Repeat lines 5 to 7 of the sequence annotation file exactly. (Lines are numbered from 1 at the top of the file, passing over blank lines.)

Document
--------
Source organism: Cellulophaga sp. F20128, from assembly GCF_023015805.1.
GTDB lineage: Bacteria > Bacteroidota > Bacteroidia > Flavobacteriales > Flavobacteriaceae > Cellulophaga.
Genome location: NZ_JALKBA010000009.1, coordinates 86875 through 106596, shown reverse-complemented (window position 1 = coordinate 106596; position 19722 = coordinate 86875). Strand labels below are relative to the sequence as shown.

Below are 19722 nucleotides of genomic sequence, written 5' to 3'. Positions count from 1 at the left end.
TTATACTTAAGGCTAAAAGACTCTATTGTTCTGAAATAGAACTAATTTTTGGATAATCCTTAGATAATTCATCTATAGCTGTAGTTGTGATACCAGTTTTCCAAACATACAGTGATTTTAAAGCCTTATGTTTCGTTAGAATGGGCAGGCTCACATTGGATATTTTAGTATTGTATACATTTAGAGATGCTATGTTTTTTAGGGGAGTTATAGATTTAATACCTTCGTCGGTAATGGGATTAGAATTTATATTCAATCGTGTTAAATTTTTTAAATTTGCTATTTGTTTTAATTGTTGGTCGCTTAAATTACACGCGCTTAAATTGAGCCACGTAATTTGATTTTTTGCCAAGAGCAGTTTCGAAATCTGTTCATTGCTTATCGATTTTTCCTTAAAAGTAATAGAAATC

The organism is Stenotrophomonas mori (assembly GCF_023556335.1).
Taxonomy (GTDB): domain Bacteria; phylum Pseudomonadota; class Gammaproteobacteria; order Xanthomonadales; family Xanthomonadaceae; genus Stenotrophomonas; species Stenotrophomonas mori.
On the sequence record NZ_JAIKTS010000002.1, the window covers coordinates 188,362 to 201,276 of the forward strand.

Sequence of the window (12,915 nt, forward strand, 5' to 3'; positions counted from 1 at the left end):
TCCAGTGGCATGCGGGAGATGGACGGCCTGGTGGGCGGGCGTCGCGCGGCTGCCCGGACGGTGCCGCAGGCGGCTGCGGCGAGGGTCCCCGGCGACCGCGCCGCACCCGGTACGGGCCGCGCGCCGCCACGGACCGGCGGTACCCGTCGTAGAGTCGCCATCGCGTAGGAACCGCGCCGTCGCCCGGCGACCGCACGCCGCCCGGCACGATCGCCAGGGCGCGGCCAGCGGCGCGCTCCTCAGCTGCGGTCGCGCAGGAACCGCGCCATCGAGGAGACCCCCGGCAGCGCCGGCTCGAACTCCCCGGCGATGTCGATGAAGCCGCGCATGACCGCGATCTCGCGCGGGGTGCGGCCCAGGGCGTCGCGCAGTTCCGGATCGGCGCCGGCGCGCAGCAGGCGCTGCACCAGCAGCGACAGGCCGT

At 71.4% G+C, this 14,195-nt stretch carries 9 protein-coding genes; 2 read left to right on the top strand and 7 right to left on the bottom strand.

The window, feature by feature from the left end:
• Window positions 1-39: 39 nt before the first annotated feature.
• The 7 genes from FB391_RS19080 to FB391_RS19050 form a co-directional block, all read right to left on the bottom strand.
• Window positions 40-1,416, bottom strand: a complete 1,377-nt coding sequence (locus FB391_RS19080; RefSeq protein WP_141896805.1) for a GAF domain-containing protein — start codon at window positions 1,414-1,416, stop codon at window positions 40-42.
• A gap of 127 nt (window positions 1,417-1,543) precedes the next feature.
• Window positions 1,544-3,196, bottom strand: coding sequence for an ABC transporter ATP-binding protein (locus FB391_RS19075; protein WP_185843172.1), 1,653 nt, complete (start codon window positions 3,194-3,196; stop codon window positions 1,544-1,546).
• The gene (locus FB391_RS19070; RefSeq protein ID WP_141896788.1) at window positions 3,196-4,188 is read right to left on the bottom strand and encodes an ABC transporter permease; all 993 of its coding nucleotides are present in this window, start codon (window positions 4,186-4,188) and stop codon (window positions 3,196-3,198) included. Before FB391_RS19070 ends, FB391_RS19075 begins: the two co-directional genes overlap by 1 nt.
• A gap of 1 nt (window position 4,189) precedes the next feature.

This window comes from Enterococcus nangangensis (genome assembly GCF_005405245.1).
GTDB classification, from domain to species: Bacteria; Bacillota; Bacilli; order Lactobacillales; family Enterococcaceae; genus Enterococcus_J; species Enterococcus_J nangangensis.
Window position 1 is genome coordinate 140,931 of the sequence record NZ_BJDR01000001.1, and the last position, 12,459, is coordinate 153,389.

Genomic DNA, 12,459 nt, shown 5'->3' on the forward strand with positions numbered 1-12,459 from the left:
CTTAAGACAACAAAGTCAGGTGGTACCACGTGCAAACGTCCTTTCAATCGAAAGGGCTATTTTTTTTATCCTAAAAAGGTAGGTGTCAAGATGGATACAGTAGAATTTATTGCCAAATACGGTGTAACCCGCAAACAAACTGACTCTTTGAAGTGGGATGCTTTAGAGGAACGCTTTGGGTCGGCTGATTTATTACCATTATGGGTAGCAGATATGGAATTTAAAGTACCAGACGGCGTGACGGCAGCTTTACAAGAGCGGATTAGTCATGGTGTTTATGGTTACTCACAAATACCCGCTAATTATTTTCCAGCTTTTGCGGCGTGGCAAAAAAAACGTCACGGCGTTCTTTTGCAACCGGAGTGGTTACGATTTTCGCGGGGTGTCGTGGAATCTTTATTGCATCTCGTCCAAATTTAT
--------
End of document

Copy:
TTATACTTAAGGCTAAAAGACTCTATTGTTCTGAAATAGAACTAATTTTTGGATAATCCTTAGATAATTCATCTATAGCTGTAGTTGTGATACCAGTTTTCCAAACATACAGTGATTTTAAAGCCTTATGTTTCGTTAGAATGGGCAGGCTCACATTGGATATTTTAGTATTGTATACATTTAGAGATGCTATGTTTTTTAGGGGAGTTATAGATTTAATACCTTCGTCGGTAATGGGATTAGAATTTATATTCAATCGTGTTAAATTTTTTAAATTTGCTATTTGTTTTAATTGTTGGTCGCTTAAATTACACGCGCTTAAATTGAGCCACGTAATTTGATTTTTTGCCAAGAGCAGTTTCGAAATCTGTTCATTGCTTATCGATTTTTCCTTAAAAGTAATAGAAATC

The organism is Stenotrophomonas mori (assembly GCF_023556335.1).
Taxonomy (GTDB): domain Bacteria; phylum Pseudomonadota; class Gammaproteobacteria; order Xanthomonadales; family Xanthomonadaceae; genus Stenotrophomonas; species Stenotrophomonas mori.